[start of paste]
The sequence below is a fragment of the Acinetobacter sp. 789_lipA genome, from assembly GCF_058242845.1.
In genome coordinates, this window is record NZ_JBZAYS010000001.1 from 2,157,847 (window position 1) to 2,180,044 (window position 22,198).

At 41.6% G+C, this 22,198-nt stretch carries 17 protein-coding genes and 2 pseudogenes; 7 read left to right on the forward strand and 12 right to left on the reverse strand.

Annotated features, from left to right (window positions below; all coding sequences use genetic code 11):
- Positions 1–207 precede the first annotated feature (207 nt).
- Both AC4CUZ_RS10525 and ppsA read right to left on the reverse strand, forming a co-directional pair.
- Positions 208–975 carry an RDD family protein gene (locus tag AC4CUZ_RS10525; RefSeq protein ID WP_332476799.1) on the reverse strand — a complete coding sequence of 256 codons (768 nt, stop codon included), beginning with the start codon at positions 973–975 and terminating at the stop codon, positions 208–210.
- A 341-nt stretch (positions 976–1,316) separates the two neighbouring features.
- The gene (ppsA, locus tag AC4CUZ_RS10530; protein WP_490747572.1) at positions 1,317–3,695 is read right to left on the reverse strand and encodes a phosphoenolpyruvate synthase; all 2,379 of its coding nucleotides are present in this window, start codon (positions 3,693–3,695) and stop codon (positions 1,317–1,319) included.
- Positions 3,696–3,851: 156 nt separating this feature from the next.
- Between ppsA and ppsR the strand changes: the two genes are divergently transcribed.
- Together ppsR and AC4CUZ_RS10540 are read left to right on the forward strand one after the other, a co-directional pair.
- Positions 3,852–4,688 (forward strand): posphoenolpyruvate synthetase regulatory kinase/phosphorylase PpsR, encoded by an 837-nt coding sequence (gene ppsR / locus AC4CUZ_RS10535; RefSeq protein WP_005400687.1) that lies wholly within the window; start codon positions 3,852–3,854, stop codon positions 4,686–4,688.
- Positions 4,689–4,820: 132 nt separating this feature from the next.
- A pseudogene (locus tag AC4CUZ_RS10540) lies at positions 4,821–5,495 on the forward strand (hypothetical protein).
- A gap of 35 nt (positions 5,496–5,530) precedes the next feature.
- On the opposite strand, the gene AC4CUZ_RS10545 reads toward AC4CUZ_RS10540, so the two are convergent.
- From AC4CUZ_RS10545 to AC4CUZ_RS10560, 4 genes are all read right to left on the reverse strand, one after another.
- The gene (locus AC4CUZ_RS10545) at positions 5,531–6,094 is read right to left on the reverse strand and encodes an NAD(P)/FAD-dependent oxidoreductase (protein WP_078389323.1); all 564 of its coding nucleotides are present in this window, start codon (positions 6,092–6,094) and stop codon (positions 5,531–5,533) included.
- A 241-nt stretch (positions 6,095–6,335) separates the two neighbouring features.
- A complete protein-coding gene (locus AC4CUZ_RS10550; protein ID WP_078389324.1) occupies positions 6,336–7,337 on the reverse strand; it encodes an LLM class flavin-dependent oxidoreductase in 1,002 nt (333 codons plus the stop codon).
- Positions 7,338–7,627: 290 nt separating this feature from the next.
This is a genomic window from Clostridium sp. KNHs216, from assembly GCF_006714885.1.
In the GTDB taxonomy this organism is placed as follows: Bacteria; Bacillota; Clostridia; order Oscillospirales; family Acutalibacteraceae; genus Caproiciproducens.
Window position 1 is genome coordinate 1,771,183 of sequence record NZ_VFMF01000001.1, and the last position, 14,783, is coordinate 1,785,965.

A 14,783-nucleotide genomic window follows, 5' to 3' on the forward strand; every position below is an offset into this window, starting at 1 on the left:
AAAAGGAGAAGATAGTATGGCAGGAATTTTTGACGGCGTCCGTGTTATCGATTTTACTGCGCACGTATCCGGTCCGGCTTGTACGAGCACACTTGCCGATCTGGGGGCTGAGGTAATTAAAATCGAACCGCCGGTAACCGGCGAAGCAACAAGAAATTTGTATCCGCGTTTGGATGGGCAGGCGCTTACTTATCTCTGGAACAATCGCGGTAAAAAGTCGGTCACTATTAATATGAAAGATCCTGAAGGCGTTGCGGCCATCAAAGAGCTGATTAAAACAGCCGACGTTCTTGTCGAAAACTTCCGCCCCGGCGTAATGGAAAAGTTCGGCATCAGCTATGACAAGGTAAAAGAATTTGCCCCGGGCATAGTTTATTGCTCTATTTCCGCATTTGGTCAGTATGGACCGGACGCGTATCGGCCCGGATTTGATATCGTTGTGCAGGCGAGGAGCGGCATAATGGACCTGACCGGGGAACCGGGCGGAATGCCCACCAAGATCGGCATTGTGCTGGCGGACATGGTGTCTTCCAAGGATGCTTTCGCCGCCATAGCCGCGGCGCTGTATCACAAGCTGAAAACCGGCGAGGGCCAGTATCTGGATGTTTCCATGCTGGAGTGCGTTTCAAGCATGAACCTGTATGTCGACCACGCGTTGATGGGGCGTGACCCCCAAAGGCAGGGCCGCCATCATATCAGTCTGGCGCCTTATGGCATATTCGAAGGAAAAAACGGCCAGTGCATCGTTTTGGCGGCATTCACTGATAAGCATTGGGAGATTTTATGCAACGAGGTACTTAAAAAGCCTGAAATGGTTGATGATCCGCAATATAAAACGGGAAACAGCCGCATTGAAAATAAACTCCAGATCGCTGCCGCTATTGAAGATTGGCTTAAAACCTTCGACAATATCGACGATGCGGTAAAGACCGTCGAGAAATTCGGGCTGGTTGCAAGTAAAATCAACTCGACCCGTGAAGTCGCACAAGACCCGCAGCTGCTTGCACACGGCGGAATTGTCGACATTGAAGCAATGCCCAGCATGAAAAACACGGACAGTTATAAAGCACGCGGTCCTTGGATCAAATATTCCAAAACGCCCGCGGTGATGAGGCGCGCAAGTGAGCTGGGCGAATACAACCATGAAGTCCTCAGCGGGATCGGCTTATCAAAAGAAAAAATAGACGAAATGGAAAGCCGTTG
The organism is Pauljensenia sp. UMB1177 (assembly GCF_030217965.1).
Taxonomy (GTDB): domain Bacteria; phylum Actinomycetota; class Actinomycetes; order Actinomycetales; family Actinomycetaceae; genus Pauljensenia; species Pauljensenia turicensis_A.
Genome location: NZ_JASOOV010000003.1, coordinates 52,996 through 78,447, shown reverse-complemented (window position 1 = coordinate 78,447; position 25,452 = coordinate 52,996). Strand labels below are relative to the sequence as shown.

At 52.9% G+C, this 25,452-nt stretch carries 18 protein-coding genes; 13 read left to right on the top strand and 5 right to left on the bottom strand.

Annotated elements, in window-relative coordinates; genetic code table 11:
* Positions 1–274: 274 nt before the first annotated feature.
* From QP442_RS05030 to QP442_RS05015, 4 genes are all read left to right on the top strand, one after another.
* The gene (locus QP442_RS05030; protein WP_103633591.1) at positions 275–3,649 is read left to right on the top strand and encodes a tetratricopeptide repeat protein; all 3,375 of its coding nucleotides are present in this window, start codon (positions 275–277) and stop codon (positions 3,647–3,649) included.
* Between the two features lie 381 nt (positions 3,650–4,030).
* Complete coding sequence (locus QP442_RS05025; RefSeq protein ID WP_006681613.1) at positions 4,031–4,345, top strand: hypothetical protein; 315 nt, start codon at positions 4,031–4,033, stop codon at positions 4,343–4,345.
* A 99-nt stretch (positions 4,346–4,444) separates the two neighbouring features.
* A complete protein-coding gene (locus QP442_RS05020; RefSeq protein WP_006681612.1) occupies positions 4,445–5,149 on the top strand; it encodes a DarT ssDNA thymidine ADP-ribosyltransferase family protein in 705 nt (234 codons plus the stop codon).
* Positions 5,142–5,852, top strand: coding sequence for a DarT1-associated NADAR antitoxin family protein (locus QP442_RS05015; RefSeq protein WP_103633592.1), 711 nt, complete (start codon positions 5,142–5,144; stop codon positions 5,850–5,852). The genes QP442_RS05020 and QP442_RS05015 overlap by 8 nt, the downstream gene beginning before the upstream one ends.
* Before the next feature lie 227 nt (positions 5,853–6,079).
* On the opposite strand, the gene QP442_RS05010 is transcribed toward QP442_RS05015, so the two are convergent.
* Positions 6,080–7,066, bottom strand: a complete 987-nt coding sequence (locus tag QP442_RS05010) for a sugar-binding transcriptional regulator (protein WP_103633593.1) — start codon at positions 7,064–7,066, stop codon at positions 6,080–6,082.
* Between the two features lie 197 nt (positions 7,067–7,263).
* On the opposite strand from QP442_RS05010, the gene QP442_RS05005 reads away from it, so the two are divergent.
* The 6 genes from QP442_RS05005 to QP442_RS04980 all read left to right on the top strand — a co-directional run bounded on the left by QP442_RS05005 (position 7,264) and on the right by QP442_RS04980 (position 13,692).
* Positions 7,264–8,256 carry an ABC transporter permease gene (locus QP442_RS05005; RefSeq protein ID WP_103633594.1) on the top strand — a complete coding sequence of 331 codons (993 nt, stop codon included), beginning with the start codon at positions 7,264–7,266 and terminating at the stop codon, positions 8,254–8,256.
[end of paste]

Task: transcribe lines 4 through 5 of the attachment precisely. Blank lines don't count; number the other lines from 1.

Annotated features, from left to right (window positions below; all coding sequences use genetic code 11):
- Positions 1–207 precede the first annotated feature (207 nt).